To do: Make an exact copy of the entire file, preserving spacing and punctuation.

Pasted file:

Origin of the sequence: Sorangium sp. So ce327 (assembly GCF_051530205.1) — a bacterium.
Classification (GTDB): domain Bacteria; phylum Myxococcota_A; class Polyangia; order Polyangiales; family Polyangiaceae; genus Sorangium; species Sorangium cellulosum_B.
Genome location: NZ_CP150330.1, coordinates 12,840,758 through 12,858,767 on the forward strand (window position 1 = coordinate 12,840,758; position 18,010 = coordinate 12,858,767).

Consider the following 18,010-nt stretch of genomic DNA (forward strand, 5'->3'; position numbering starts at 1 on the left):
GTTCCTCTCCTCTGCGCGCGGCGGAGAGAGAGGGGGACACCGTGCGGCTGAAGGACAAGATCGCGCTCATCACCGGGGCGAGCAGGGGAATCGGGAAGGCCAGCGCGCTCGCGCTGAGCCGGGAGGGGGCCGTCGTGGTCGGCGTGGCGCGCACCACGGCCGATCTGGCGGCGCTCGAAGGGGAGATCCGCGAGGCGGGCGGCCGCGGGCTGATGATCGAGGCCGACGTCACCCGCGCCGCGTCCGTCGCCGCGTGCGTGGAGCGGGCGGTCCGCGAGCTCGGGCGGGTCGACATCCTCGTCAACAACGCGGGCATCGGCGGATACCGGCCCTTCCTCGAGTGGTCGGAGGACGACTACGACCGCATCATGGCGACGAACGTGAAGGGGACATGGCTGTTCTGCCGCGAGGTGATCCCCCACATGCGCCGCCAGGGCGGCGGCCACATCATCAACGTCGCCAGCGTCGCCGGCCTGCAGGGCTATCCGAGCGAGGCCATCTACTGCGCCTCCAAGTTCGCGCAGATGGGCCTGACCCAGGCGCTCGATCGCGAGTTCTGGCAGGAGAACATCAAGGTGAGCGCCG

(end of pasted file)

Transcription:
Origin of the sequence: Sorangium sp. So ce327 (assembly GCF_051530205.1) — a bacterium.
Classification (GTDB): domain Bacteria; phylum Myxococcota_A; class Polyangia; order Polyangiales; family Polyangiaceae; genus Sorangium; species Sorangium cellulosum_B.
Genome location: NZ_CP150330.1, coordinates 12,840,758 through 12,858,767 on the forward strand (window position 1 = coordinate 12,840,758; position 18,010 = coordinate 12,858,767).

Consider the following 18,010-nt stretch of genomic DNA (forward strand, 5'->3'; position numbering starts at 1 on the left):
GTTCCTCTCCTCTGCGCGCGGCGGAGAGAGAGGGGGACACCGTGCGGCTGAAGGACAAGATCGCGCTCATCACCGGGGCGAGCAGGGGAATCGGGAAGGCCAGCGCGCTCGCGCTGAGCCGGGAGGGGGCCGTCGTGGTCGGCGTGGCGCGCACCACGGCCGATCTGGCGGCGCTCGAAGGGGAGATCCGCGAGGCGGGCGGCCGCGGGCTGATGATCGAGGCCGACGTCACCCGCGCCGCGTCCGTCGCCGCGTGCGTGGAGCGGGCGGTCCGCGAGCTCGGGCGGGTCGACATCCTCGTCAACAACGCGGGCATCGGCGGATACCGGCCCTTCCTCGAGTGGTCGGAGGACGACTACGACCGCATCATGGCGACGAACGTGAAGGGGACATGGCTGTTCTGCCGCGAGGTGATCCCCCACATGCGCCGCCAGGGCGGCGGCCACATCATCAACGTCGCCAGCGTCGCCGGCCTGCAGGGCTATCCGAGCGAGGCCATCTACTGCGCCTCCAAGTTCGCGCAGATGGGCCTGACCCAGGCGCTCGATCGCGAGTTCTGGCAGGAGAACATCAAGGTGAGCGCCG